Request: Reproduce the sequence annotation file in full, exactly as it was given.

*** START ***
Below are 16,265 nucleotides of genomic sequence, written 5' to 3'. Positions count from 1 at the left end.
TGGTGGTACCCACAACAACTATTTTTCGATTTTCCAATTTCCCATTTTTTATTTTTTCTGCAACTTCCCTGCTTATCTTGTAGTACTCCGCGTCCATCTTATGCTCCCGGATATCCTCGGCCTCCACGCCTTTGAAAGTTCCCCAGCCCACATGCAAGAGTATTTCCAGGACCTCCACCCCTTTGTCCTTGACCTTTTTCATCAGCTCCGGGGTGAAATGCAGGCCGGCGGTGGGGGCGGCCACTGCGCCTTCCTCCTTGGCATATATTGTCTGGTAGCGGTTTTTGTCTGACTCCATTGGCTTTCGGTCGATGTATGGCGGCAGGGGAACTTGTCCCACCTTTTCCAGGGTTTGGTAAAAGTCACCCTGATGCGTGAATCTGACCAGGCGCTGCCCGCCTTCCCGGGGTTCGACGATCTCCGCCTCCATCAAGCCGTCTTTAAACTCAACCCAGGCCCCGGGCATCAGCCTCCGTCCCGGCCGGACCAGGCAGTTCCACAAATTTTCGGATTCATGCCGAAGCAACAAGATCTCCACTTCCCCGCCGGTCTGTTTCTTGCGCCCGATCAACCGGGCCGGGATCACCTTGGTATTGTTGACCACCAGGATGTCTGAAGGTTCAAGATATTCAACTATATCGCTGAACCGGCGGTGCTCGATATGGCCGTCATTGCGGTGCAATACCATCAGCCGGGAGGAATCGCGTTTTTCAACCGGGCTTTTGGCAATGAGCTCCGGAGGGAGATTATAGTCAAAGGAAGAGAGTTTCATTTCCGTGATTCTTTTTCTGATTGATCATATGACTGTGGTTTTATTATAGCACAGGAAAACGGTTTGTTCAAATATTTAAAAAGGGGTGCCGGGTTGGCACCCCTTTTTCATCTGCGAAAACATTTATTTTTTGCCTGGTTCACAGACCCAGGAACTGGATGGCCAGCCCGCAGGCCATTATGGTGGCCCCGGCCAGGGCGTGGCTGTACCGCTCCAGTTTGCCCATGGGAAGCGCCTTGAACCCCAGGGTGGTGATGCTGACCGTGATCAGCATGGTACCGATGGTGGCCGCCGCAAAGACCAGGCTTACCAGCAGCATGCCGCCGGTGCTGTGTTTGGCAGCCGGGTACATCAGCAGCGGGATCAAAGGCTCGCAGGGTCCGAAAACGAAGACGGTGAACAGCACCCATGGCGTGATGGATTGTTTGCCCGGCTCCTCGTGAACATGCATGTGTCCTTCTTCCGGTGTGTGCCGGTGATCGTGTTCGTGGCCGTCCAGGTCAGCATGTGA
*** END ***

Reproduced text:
Below are 16,265 nucleotides of genomic sequence, written 5' to 3'. Positions count from 1 at the left end.
TGGTGGTACCCACAACAACTATTTTTCGATTTTCCAATTTCCCATTTTTTATTTTTTCTGCAACTTCCCTGCTTATCTTGTAGTACTCCGCGTCCATCTTATGCTCCCGGATATCCTCGGCCTCCACGCCTTTGAAAGTTCCCCAGCCCACATGCAAGAGTATTTCCAGGACCTCCACCCCTTTGTCCTTGACCTTTTTCATCAGCTCCGGGGTGAAATGCAGGCCGGCGGTGGGGGCGGCCACTGCGCCTTCCTCCTTGGCATATATTGTCTGGTAGCGGTTTTTGTCTGACTCCATTGGCTTTCGGTCGATGTATGGCGGCAGGGGAACTTGTCCCACCTTTTCCAGGGTTTGGTAAAAGTCACCCTGATGCGTGAATCTGACCAGGCGCTGCCCGCCTTCCCGGGGTTCGACGATCTCCGCCTCCATCAAGCCGTCTTTAAACTCAACCCAGGCCCCGGGCATCAGCCTCCGTCCCGGCCGGACCAGGCAGTTCCACAAATTTTCGGATTCATGCCGAAGCAACAAGATCTCCACTTCCCCGCCGGTCTGTTTCTTGCGCCCGATCAACCGGGCCGGGATCACCTTGGTATTGTTGACCACCAGGATGTCTGAAGGTTCAAGATATTCAACTATATCGCTGAACCGGCGGTGCTCGATATGGCCGTCATTGCGGTGCAATACCATCAGCCGGGAGGAATCGCGTTTTTCAACCGGGCTTTTGGCAATGAGCTCCGGAGGGAGATTATAGTCAAAGGAAGAGAGTTTCATTTCCGTGATTCTTTTTCTGATTGATCATATGACTGTGGTTTTATTATAGCACAGGAAAACGGTTTGTTCAAATATTTAAAAAGGGGTGCCGGGTTGGCACCCCTTTTTCATCTGCGAAAACATTTATTTTTTGCCTGGTTCACAGACCCAGGAACTGGATGGCCAGCCCGCAGGCCATTATGGTGGCCCCGGCCAGGGCGTGGCTGTACCGCTCCAGTTTGCCCATGGGAAGCGCCTTGAACCCCAGGGTGGTGATGCTGACCGTGATCAGCATGGTACCGATGGTGGCCGCCGCAAAGACCAGGCTTACCAGCAGCATGCCGCCGGTGCTGTGTTTGGCAGCCGGGTACATCAGCAGCGGGATCAAAGGCTCGCAGGGTCCGAAAACGAAGACGGTGAACAGCACCCATGGCGTGATGGATTGTTTGCCCGGCTCCTCGTGAACATGCATGTGTCCTTCTTCCGGTGTGTGCCGGTGATCGTGTTCGTGGCCGTCCAGGTCAGCATGTGA